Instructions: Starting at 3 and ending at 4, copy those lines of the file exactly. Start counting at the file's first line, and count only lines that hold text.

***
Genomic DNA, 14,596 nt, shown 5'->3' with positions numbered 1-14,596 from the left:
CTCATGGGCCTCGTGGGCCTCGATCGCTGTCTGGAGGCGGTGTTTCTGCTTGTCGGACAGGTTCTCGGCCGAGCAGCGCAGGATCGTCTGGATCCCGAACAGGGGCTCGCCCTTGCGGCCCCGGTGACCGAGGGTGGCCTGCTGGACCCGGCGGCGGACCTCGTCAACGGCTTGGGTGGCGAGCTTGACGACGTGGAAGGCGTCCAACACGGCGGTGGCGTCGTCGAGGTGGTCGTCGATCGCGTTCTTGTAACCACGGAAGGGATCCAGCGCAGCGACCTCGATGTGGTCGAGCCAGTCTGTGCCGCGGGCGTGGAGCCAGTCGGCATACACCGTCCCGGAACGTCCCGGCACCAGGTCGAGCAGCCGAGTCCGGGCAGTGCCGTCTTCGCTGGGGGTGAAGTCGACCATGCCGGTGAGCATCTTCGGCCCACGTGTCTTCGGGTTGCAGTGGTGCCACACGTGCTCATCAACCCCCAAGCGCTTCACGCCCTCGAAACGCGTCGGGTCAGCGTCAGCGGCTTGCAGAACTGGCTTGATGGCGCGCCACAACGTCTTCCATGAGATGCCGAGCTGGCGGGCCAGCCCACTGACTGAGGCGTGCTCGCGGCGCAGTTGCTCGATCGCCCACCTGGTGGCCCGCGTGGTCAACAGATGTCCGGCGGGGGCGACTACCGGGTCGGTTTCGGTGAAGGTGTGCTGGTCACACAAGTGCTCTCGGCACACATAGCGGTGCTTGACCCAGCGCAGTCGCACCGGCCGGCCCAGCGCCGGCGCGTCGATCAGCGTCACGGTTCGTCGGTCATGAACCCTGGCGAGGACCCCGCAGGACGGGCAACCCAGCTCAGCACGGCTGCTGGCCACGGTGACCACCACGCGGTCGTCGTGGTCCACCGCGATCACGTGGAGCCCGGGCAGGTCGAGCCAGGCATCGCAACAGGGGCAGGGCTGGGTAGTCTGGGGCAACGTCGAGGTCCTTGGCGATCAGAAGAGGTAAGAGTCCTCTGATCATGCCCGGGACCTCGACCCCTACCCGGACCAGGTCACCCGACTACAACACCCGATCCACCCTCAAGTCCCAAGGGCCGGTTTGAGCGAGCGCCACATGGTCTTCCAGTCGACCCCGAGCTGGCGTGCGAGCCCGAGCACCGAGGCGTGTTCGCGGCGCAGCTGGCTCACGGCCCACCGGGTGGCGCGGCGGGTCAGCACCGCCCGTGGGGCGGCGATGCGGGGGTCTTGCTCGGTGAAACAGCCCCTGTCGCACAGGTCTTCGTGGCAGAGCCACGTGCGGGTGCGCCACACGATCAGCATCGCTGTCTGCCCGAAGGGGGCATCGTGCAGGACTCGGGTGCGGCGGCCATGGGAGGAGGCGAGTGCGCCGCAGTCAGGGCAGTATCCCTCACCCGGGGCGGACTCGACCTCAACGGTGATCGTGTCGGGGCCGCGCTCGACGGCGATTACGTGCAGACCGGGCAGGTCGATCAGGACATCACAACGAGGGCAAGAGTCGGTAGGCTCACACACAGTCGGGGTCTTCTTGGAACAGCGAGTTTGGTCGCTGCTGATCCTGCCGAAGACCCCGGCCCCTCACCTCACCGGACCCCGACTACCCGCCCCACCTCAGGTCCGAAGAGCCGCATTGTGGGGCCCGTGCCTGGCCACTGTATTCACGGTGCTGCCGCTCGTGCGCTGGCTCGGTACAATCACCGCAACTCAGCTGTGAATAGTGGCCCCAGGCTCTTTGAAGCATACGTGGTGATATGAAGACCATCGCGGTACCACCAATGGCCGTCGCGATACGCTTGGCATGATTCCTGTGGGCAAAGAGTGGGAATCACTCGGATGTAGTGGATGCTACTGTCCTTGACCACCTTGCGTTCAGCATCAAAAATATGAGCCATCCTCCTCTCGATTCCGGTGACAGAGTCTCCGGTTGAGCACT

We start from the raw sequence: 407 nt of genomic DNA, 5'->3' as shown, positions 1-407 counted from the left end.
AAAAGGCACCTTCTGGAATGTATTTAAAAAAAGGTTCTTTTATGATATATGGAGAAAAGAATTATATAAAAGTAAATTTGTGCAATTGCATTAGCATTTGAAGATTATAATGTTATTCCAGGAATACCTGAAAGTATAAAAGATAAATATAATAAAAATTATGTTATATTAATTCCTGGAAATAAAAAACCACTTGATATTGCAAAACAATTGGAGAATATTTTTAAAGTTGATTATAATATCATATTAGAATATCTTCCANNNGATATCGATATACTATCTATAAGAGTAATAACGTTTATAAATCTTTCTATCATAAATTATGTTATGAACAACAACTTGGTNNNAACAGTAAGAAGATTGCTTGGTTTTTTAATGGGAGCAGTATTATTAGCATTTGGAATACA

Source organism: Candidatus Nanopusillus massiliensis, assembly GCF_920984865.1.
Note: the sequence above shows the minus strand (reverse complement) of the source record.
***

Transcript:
We start from the raw sequence: 407 nt of genomic DNA, 5'->3' as shown, positions 1-407 counted from the left end.
AAAAGGCACCTTCTGGAATGTATTTAAAAAAAGGTTCTTTTATGATATATGGAGAAAAGAATTATATAAAAGTAAATTTGTGCAATTGCATTAGCATTTGAAGATTATAATGTTATTCCAGGAATACCTGAAAGTATAAAAGATAAATATAATAAAAATTATGTTATATTAATTCCTGGAAATAAAAAACCACTTGATATTGCAAAACAATTGGAGAATATTTTTAAAGTTGATTATAATATCATATTAGAATATCTTCCANNNGATATCGATATACTATCTATAAGAGTAATAACGTTTATAAATCTTTCTATCATAAATTATGTTATGAACAACAACTTGGTNNNAACAGTAAGAAGATTGCTTGGTTTTTTAATGGGAGCAGTATTATTAGCATTTGGAATACA